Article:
Face recognition – dangerous stuff?

There are a fair few blogs elsewhere on the potential dangers in face recognition, but here is another one to read.

Several months ago, it was rumoured that Google would add it to their search. Immediately people started to see dangers in it and the potential damage to privacy too. I tend to agree, it is a very dangerous technology. Google decided in the end not to, not yet anyway, but as Google said, even if they are good enough not to introduce it, someone else eventually would, and they were right. Since then, Facebook have been meddling with it, and apparently showed enormous irresponsibility by introducing it without warning users, and without automatically disabling the feature in privacy settings by default. The reaction should have been obvious before they did so, and they were justifiably widely condemned. Keeping it only accessible to ‘friends’ offers little protection, most of us don’t know half our Facebook ‘friends’ anyway. It is just easier to accept friendship than suffer the social embarrassment of admitting you have no idea who that  person is you might or might not have met yesterday. Facebook knows that very well.

Soon, you will be able to use face recognition software to find out who someone is just by pointing your phone camera at them. A quick play on an app and you will also know who they work for, where they live, their contact details, what dating sites they may be on, what they say on their blogs and tweets and even casual comments in forums, whether they are free or in a relationship, how good they are at games, and so on. Face recognition will help link together a great many sites that can’t easily be linked purely via text searches.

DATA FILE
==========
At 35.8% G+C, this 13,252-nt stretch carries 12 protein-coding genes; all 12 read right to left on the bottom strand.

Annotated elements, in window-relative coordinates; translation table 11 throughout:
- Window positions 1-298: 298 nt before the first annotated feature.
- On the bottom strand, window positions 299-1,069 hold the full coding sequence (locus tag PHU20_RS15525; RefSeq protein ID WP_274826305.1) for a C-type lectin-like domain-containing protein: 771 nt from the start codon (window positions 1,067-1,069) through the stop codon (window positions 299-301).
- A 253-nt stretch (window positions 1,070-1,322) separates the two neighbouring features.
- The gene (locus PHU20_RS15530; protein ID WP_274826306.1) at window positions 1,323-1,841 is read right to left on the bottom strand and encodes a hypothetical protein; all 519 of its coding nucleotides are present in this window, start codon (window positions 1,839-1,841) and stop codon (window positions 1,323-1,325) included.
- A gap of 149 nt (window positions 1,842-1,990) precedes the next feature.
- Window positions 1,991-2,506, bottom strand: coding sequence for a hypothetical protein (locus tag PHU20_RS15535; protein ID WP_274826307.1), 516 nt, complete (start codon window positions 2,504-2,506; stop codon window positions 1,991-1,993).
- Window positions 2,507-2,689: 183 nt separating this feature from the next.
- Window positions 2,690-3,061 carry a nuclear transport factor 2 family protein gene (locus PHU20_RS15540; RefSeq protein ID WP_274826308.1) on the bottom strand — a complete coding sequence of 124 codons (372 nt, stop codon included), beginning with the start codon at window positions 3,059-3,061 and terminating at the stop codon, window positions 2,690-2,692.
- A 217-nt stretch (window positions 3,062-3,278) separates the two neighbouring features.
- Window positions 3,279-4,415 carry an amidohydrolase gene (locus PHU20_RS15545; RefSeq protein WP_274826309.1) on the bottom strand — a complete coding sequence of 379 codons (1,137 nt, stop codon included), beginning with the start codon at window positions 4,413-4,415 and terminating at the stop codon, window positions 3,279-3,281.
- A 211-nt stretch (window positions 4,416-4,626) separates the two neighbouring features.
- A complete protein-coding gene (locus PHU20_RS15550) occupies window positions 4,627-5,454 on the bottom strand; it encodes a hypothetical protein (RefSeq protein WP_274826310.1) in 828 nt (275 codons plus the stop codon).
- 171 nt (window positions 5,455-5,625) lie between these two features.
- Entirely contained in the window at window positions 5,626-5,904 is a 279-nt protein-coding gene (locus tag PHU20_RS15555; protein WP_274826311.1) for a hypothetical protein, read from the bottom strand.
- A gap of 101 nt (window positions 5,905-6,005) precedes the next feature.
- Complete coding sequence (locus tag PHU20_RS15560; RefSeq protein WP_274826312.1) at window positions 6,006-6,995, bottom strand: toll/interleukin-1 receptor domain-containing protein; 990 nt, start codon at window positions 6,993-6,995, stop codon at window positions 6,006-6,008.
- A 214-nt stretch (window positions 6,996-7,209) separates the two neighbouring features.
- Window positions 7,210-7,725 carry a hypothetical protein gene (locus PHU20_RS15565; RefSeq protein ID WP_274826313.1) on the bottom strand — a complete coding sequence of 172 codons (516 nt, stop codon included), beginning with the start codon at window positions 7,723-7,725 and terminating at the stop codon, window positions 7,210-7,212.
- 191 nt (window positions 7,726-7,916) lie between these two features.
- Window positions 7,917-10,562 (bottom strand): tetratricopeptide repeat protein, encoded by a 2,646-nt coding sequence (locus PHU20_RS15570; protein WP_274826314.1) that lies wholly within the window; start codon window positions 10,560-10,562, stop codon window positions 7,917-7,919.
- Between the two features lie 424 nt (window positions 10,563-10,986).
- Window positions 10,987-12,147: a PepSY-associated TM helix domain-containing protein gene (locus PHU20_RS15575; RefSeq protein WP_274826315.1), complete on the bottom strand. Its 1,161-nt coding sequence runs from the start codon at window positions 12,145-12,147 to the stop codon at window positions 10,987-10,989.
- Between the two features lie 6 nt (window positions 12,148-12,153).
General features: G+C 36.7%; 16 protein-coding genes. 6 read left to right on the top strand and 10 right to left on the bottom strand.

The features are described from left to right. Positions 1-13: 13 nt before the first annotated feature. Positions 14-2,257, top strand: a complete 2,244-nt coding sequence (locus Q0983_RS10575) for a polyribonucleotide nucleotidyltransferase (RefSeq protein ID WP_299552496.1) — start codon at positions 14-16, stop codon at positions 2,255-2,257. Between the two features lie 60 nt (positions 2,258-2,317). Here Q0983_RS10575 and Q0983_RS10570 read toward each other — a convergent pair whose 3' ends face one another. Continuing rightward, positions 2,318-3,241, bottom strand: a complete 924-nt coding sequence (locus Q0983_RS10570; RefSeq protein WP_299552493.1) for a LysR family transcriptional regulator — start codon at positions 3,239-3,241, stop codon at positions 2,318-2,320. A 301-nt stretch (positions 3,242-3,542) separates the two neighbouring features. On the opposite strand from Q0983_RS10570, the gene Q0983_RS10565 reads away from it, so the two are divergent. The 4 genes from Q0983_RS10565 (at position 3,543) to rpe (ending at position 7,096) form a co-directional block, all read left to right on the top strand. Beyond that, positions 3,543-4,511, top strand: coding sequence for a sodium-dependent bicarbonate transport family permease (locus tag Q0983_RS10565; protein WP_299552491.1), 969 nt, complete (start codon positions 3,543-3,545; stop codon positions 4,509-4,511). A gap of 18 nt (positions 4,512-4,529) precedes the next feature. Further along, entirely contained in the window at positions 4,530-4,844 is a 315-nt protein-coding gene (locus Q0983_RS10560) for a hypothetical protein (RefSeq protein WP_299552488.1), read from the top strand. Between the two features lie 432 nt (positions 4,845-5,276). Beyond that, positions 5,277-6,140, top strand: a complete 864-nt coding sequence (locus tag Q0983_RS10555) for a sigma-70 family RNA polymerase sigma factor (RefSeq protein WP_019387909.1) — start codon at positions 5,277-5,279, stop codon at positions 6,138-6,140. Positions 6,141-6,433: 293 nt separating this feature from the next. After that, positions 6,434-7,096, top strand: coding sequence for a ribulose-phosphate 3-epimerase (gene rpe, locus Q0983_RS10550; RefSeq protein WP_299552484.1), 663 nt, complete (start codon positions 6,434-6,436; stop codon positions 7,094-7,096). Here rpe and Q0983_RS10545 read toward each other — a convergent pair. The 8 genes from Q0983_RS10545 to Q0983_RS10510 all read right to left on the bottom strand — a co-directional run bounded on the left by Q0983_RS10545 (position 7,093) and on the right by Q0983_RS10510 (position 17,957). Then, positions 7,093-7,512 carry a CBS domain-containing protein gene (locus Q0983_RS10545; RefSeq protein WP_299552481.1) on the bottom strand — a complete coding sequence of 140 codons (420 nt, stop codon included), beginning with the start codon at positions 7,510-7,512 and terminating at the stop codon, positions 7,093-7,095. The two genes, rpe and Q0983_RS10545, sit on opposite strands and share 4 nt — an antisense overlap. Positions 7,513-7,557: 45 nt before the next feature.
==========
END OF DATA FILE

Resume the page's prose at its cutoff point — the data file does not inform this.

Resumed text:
Other software may allow it to take account of ageing, so that you could scan in an old photo and check out historic contacts.

I think in many cases, it will be harmless fun, and may make it slightly easier to tag photos on friends on facebook, but the dangers are very high. We can be fairly certain that school-kids would immediately try to track down their teachers to find embarrassing pics they would prefer to keep hidden. We can be fairly sure that people will use it to try to identify people coming into their area, matching them with pictures from previous sex offences, or indeed any other bad behaviour, whether the associated people were found guilty or not. I also have no doubt it will bring an end to many a relationship when people see compromising pics of their partners.

And it won’t be 100% accurate, so a great many people who look a bit like someone who might have been guilty will also get tarnished.  Mis-identification will be as big a problem as correct identification. My photo appears a lot on Google. I haven’t been involved in anything especially embarrassing or naughty. But I have no idea how many people out there have who might look a bit like me, and with whom I might be confused. Some of the photos out already there confuse me with Ian Pearson the ex-government minister even though we look nothing like each other. Proof enough that we can’t assume it will be correct.

It is bad enough being confused with a Labour minister, I certainly don’t want confused with a paedophile or shoplifter or mugger, and for all I know there may well be some that look a bit like me. And even from a marketing perspective, having adverts targeted at me based on my own profile is bad enough, getting ones that are really intended for someone else will be worse still.

I would love to balance this piece as I usually do with enthusiasm for the massive benefits, showing that technology will make our lives better. In this case, the benefits I can think of are all relatively small, and associated with finding criminals or tracking benefits cheats. But they already have enough sense to wear masks  and in any case, heading down that road is far too 1984ish for my taste.

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